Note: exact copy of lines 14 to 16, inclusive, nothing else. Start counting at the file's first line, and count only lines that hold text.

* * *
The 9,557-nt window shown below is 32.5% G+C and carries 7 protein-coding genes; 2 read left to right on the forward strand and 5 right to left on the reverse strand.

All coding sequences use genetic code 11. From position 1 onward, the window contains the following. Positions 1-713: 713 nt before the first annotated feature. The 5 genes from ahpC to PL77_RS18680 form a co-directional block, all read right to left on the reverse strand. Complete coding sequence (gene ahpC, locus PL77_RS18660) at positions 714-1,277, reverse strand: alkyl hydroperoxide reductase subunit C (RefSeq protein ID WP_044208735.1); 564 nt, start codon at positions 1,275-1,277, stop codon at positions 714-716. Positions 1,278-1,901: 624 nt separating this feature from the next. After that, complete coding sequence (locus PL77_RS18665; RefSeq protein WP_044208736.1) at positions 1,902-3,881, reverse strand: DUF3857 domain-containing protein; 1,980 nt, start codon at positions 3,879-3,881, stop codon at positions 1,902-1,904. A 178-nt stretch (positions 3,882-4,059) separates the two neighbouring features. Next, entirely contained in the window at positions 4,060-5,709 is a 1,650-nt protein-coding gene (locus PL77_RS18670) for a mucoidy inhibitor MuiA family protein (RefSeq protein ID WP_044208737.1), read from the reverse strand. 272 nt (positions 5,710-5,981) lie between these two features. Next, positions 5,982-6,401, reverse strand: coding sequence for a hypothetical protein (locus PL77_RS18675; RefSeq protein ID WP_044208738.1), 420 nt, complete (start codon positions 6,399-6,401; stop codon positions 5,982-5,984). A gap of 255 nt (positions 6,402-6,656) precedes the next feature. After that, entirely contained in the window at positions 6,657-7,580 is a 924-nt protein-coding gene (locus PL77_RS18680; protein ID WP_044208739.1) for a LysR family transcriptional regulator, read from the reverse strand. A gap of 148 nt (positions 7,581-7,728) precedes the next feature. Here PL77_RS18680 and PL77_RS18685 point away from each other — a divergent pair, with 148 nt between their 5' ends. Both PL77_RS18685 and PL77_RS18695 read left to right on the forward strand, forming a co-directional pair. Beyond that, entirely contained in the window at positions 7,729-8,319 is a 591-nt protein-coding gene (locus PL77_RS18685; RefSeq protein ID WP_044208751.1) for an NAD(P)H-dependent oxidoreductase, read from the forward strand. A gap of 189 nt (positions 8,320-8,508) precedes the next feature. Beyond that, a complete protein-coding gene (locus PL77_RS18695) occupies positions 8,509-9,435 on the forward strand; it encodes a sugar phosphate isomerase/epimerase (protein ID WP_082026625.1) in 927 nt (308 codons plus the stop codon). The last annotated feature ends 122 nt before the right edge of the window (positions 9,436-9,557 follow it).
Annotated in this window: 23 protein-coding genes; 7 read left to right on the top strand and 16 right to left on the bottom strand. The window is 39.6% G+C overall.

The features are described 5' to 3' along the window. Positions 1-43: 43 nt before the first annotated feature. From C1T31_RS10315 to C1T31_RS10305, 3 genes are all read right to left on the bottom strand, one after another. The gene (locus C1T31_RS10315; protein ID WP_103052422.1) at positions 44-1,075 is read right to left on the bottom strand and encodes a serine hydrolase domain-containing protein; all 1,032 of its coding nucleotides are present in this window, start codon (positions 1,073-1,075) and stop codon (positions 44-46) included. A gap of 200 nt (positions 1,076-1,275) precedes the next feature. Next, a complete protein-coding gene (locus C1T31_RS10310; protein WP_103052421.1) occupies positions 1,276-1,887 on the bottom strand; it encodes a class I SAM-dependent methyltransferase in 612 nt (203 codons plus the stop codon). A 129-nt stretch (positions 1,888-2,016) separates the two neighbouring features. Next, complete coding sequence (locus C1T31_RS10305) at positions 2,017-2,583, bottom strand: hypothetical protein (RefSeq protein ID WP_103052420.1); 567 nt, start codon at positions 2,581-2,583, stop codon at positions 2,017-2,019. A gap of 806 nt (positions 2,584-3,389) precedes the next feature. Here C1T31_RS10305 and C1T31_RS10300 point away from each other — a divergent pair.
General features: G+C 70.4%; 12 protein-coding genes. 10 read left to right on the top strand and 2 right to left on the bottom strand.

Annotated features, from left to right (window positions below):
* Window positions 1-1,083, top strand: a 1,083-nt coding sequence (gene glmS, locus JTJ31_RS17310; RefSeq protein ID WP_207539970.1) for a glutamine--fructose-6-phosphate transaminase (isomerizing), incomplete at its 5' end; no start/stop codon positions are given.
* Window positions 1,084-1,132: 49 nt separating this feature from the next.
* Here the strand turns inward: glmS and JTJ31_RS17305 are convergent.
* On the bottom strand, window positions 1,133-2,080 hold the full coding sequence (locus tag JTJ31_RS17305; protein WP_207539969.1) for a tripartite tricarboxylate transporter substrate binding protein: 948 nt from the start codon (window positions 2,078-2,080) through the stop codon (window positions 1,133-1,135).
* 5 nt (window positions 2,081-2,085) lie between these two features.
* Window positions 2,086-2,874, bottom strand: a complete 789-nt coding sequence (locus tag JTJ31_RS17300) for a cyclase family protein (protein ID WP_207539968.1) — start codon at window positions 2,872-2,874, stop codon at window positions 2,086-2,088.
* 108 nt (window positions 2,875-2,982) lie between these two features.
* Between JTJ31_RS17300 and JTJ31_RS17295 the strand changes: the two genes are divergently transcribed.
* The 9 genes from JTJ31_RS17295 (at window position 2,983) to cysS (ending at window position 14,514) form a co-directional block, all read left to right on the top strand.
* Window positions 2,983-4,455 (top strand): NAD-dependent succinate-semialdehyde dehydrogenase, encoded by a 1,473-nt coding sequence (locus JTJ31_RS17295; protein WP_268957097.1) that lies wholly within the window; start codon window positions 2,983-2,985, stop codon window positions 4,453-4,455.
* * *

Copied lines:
* Between JTJ31_RS17300 and JTJ31_RS17295 the strand changes: the two genes are divergently transcribed.
* The 9 genes from JTJ31_RS17295 (at window position 2,983) to cysS (ending at window position 14,514) form a co-directional block, all read left to right on the top strand.
* Window positions 2,983-4,455 (top strand): NAD-dependent succinate-semialdehyde dehydrogenase, encoded by a 1,473-nt coding sequence (locus JTJ31_RS17295; protein WP_268957097.1) that lies wholly within the window; start codon window positions 2,983-2,985, stop codon window positions 4,453-4,455.